Note: Where available, the PDF/Word icon below is provided to view the complete and fully formatted document
 Download Current HansardDownload Current Hansard    View Or Save XMLView/Save XML

Previous Fragment    Next Fragment
Tuesday, 10 August 2004
Page: 26031

Senator BROWN (4:47 PM) —This is extraordinary. We have an agreement between the Howard government and the Bush administration, made with all their firepower brought to bear on every phrase. We know that they worked for months on getting every phrase agreed to. We have an important clause in here, which worries the Greens and many others I am sure, which says that in rare circumstances a party—and that means a government, and that means a corporation working on a government—can claim that laws made in Australia that have public welfare objectives, such as the protection of health, safety and the environment, can constitute expropriations. Action clause: sue; result clause: taxpayers pay compensation to the aggrieved corporation—otherwise you would not have that clause there.

The minister, with the help of all the advisers who know the ins and outs of this agreement, cannot give us one example of where this escape hatch—it is really a back door, not to escape by but through which multinational corporations can get into the domain—can be levered open to make sure that the interests of these corporations override those of the Australian people and the Australian parliament of the day. I have here some very good notes from the Australian Conservation Foundation, which analyse this agreement. The foundation says:

The following are hypothetical examples that—while not giving rise to compensation under current Australian law—might require compensation to be paid to U.S. investors under the AUSFTA ...

I would like the government to consider five examples listed and respond as to whether there is a risk that compensation could be paid under the circumstances. The first is:

an amendment to a State planning scheme designed to protect sensitive coastal areas from development, which prohibits a U.S. property owner from developing a coastal property

I know of one such very large coastal property in Tasmania. Is that at risk of expropriation? Would that be a rare circumstance? Or is there some other avenue outside the clause we are talking about whereby recompense could flow to such an investor? The second example listed is:

an Australian law that bans the importation and use within Australia of certain harmful substances or goods, which affects a U.S. company engaged in the exporting of such substances or goods to Australia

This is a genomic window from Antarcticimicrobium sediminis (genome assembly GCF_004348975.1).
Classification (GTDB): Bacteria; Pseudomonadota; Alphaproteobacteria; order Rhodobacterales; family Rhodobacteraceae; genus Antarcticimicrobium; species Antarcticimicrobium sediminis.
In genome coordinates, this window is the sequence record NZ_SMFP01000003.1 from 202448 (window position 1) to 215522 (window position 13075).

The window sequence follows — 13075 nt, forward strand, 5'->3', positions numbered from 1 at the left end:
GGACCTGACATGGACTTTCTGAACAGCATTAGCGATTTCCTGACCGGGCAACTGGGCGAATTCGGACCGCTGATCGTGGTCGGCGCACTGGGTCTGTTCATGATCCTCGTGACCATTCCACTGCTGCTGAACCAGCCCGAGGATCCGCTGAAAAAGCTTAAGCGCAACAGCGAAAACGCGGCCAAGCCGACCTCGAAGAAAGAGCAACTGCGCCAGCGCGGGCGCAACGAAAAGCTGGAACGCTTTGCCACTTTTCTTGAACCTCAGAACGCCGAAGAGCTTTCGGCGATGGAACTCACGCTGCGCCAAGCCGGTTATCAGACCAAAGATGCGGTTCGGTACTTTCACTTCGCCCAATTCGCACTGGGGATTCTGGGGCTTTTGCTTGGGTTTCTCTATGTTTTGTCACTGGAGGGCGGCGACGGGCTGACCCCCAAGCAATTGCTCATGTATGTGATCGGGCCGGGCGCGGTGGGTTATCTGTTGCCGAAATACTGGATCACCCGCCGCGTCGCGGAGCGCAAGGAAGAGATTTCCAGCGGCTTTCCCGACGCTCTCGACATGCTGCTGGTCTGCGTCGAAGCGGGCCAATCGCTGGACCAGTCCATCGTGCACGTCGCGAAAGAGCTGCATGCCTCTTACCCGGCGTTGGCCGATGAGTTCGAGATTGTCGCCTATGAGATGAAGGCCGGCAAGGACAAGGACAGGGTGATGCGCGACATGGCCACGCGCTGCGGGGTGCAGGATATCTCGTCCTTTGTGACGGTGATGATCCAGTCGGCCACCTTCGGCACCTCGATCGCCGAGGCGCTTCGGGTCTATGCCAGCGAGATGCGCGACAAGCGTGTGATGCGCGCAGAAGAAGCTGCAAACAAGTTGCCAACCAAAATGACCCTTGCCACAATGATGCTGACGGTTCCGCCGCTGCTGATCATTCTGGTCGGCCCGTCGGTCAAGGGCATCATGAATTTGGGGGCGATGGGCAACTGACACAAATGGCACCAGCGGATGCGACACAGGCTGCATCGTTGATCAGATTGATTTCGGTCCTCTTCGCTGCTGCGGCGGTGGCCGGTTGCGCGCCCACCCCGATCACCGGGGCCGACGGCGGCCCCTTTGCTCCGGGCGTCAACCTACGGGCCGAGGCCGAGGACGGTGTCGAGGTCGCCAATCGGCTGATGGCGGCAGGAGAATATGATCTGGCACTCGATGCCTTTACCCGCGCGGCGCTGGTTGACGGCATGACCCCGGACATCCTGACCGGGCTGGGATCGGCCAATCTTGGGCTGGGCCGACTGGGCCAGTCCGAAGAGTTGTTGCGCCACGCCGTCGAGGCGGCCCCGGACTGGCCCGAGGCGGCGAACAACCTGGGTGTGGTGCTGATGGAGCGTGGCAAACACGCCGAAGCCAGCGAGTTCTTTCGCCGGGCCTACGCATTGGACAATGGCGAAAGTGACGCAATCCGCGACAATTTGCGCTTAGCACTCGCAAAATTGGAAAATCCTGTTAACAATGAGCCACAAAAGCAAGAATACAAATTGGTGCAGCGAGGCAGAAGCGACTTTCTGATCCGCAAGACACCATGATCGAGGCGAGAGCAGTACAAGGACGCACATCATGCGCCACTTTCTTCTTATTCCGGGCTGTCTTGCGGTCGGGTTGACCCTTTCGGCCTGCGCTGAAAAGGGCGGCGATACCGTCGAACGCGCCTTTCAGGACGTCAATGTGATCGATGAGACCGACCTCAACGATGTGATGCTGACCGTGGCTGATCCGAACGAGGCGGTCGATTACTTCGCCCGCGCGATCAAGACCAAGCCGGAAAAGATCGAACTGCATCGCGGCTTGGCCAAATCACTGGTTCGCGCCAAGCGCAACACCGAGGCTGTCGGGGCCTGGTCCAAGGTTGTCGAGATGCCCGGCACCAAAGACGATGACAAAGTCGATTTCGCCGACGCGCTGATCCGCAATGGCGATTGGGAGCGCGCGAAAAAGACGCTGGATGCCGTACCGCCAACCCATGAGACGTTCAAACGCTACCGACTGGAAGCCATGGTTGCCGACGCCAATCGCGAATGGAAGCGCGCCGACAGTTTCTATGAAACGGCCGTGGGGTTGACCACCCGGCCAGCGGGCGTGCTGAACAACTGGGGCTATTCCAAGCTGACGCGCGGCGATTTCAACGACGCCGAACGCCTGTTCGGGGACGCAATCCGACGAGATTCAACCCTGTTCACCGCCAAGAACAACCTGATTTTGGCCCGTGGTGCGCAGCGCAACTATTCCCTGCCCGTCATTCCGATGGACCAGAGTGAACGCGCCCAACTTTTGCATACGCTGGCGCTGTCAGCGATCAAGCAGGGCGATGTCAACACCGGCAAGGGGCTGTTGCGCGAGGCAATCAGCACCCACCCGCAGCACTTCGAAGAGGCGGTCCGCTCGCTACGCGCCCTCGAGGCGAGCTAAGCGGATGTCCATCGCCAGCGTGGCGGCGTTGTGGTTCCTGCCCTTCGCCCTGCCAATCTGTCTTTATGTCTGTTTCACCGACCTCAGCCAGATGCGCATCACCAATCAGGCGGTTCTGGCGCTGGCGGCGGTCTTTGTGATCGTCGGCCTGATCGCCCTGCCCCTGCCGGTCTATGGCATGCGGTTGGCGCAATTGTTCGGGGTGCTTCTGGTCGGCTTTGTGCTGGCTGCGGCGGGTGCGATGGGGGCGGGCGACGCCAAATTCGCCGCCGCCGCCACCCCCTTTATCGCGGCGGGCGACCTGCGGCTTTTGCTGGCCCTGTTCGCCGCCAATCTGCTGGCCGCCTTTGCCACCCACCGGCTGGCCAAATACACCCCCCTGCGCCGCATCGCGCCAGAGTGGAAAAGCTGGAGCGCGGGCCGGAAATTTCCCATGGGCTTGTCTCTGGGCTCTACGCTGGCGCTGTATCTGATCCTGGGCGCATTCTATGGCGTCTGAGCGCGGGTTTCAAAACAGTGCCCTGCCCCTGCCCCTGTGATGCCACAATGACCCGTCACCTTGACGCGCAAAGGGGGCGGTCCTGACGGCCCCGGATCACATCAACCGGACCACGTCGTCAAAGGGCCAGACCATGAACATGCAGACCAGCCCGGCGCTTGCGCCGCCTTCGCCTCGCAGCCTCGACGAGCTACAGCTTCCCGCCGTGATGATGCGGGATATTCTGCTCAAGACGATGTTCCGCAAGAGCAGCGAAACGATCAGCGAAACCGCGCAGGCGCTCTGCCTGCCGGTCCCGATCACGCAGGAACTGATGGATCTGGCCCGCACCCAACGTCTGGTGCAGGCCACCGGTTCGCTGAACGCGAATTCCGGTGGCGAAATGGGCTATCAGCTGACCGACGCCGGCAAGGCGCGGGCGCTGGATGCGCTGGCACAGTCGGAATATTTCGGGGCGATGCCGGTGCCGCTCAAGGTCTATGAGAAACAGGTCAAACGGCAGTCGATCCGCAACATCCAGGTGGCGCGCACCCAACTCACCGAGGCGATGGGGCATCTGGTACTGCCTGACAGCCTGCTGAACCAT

We have talked about hazardous waste crossing borders being a matter of litigation under the North American Free Trade Agreement. The third example is:

new emissions standards on power generators that significantly interfere with the profits of U.S. companies which own Australian coal fire power generators

We know that there are such companies that do own such Australian assets. Will new emissions standards be potentially compensatable at the expense of Australian taxpayers? Another example is:

the declaration of new marine parks or other measures that deny U.S. oil companies the right to drill for oil in sensitive marine areas within their exploration lease ...

The companies are having a right expropriated, if you like, by the law. In Australia there would not be any trouble, because the Australian companies would have to put up with that, although, under the Constitution, if it were land, and this is not, they might have to be compensated. You very often find that the government will make some arrangement with them anyway. But what we are concerned about here is a foreign company with a right to drill for oil objecting to a marine park being declared in Australian waters. The final example given by the Australian Conservation Foundation is:

new anti-tree-clearing or water conservation laws which significantly interfere with the profits of U.S. agricultural companies operating in Australia.

Whether or not these are rare circumstances, I ask the minister: can she assure this committee that in none of those cases would there be the potential for an aggrieved US corporation to go to one of the secret arbitration entities, some of which have not yet been set up, to find whether there is some way in which, in all the loose, undefined, open for interpretation later clauses of the free trade agreement, compensation could be sought from the Australian government?